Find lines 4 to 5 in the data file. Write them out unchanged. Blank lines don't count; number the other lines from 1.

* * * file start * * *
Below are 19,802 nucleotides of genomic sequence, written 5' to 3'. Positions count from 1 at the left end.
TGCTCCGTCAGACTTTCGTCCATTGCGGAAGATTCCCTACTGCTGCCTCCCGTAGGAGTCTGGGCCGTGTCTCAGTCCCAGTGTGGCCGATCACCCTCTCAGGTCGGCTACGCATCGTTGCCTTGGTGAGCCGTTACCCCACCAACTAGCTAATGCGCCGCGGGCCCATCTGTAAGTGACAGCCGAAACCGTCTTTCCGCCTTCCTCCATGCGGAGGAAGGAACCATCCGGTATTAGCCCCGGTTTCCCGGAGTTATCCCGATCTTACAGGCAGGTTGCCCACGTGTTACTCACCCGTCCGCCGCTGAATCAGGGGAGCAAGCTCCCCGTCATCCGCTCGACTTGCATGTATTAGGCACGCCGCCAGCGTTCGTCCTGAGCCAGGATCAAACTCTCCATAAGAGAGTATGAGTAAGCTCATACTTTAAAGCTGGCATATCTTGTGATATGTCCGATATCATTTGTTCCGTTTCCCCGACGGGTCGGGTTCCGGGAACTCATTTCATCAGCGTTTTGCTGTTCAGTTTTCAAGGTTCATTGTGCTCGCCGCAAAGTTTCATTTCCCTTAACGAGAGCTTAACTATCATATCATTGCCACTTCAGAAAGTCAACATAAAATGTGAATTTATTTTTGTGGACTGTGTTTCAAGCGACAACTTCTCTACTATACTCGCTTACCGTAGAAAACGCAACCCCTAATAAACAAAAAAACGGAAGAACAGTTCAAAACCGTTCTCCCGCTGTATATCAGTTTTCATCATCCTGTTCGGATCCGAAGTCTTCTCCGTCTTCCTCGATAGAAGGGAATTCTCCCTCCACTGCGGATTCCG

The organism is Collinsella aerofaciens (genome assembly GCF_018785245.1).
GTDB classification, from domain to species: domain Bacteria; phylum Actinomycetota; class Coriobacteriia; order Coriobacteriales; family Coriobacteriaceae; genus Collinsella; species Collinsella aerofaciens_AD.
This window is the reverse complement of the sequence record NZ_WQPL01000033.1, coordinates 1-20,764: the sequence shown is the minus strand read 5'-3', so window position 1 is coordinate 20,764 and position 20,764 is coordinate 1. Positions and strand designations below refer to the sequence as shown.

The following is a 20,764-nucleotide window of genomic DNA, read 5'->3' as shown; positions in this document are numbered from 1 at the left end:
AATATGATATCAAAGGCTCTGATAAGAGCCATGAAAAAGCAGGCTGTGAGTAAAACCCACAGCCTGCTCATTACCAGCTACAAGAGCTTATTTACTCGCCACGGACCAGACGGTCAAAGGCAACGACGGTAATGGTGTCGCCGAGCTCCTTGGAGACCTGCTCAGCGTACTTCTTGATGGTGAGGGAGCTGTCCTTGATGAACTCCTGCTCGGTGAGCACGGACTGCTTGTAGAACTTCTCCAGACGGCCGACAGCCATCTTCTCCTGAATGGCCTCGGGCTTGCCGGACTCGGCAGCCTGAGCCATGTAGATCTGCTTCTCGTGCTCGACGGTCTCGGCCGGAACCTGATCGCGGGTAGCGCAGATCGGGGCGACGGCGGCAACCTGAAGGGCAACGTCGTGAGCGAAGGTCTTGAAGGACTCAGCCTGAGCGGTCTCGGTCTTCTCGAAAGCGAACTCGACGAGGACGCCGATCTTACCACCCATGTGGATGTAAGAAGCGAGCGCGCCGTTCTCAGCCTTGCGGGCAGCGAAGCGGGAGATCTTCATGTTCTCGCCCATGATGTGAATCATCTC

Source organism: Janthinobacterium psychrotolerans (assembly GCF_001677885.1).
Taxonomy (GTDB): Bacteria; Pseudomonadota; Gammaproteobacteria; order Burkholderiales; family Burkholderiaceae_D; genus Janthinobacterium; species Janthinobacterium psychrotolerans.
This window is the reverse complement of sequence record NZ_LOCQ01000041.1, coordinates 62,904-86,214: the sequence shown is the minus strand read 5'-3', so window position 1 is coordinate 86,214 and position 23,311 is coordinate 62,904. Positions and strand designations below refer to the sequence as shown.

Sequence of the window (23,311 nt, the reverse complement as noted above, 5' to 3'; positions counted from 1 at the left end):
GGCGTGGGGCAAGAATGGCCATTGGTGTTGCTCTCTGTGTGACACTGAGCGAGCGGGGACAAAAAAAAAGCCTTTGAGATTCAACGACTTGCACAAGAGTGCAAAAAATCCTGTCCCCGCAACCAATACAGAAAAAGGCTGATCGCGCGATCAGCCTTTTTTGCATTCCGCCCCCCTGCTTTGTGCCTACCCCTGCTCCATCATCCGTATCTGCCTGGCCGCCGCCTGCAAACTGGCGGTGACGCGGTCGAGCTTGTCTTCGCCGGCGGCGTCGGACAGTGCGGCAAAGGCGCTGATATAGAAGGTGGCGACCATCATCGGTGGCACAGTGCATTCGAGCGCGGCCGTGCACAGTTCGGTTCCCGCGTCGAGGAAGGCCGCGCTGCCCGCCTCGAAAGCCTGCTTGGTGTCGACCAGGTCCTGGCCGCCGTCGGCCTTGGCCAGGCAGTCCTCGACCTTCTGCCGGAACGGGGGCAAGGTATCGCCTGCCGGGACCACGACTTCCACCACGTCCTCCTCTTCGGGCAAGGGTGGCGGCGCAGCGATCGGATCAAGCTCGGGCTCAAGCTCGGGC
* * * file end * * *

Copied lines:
GTDB classification, from domain to species: domain Bacteria; phylum Actinomycetota; class Coriobacteriia; order Coriobacteriales; family Coriobacteriaceae; genus Collinsella; species Collinsella aerofaciens_AD.
This window is the reverse complement of the sequence record NZ_WQPL01000033.1, coordinates 1-20,764: the sequence shown is the minus strand read 5'-3', so window position 1 is coordinate 20,764 and position 20,764 is coordinate 1. Positions and strand designations below refer to the sequence as shown.